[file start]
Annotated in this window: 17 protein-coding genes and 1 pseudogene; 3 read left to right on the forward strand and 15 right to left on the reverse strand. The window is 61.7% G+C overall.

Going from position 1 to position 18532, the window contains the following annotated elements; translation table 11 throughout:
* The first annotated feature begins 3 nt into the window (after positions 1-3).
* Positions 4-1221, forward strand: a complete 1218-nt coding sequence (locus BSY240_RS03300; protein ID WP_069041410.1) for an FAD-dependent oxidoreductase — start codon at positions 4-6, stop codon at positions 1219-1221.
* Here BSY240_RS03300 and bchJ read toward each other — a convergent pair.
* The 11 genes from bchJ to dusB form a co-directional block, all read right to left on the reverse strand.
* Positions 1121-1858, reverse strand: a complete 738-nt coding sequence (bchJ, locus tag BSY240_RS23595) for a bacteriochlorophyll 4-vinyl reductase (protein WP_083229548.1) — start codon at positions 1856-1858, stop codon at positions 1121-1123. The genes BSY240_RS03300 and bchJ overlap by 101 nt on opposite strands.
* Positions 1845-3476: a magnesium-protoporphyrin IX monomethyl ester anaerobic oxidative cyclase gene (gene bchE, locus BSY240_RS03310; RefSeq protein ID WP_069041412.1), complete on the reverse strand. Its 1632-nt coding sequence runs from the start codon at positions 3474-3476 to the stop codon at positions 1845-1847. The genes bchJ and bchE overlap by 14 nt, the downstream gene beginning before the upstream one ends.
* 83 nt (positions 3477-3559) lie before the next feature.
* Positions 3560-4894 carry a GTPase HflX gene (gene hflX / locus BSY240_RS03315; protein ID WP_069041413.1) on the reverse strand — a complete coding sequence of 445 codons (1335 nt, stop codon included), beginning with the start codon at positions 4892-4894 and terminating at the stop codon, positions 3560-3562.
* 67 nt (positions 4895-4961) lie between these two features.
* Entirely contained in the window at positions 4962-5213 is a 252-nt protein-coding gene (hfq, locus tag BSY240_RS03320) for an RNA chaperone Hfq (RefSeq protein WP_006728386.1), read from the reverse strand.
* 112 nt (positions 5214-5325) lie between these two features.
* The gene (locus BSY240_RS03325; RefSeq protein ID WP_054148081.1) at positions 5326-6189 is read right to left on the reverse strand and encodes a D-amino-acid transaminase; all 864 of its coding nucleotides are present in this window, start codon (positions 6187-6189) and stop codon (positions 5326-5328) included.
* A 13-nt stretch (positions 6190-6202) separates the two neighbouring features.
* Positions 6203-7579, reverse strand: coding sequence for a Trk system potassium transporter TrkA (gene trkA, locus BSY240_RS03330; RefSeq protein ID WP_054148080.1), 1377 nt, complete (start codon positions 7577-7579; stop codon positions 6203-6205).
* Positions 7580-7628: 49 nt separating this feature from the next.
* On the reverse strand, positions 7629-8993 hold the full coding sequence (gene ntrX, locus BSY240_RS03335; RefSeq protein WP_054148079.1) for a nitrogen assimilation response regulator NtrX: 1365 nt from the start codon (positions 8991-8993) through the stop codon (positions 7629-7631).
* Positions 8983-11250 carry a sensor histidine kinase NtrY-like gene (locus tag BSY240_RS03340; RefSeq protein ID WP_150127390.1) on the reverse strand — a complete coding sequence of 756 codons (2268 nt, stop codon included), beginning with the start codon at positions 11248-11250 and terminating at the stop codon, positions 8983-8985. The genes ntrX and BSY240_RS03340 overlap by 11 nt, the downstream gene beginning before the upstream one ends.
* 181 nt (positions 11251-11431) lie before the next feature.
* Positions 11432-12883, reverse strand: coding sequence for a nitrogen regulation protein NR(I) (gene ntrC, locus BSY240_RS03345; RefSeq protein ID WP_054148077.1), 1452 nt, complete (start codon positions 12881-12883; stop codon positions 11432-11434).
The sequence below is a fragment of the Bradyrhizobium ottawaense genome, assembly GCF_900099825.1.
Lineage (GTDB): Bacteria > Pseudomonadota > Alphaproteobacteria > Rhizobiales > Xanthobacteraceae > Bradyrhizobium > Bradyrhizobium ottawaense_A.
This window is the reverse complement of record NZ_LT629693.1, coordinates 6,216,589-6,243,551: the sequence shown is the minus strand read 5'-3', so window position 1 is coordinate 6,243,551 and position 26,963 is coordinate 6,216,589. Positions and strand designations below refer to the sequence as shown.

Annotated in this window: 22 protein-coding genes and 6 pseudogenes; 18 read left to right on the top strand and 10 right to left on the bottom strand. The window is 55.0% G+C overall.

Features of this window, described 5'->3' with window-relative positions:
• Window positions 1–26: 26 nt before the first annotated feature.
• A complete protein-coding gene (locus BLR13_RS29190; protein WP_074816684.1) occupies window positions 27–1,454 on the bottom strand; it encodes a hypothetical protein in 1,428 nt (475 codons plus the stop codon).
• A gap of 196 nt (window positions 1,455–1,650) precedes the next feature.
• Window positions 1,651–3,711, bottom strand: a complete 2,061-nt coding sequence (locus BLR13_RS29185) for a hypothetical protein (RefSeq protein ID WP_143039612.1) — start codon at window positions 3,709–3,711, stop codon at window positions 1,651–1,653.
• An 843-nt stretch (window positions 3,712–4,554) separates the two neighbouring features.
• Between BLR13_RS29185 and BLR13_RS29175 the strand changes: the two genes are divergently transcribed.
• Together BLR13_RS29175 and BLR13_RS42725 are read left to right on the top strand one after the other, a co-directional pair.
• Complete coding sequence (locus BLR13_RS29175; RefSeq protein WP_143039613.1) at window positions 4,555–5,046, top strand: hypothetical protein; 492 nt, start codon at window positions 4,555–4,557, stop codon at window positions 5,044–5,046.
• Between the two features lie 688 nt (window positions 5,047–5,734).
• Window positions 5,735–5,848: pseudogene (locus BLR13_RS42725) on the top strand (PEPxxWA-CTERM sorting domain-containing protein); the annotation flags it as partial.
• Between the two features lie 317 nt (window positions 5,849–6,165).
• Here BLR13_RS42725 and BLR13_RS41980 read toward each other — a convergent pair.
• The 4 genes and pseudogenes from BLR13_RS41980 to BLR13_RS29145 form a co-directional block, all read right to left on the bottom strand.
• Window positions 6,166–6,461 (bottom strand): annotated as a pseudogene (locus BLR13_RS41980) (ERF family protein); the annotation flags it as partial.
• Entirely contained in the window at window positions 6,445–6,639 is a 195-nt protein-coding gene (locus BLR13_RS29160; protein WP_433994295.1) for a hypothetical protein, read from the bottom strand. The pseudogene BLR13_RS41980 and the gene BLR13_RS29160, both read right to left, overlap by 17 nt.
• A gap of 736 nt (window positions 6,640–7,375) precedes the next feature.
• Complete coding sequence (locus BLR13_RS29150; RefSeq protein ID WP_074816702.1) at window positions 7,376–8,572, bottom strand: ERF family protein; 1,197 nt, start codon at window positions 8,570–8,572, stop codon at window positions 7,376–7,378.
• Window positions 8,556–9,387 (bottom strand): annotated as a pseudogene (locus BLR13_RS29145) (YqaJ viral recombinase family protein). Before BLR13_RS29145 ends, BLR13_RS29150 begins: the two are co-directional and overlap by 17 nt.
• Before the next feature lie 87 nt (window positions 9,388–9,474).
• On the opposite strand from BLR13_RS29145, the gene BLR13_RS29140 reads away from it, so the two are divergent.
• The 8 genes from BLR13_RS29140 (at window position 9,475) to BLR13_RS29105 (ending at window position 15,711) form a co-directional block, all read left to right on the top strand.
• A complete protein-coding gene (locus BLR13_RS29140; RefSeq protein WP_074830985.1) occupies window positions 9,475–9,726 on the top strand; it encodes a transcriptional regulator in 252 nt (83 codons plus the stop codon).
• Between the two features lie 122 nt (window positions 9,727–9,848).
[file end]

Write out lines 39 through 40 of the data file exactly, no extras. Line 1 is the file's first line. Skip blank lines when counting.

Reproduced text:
• The 4 genes and pseudogenes from BLR13_RS41980 to BLR13_RS29145 form a co-directional block, all read right to left on the bottom strand.
• Window positions 6,166–6,461 (bottom strand): annotated as a pseudogene (locus BLR13_RS41980) (ERF family protein); the annotation flags it as partial.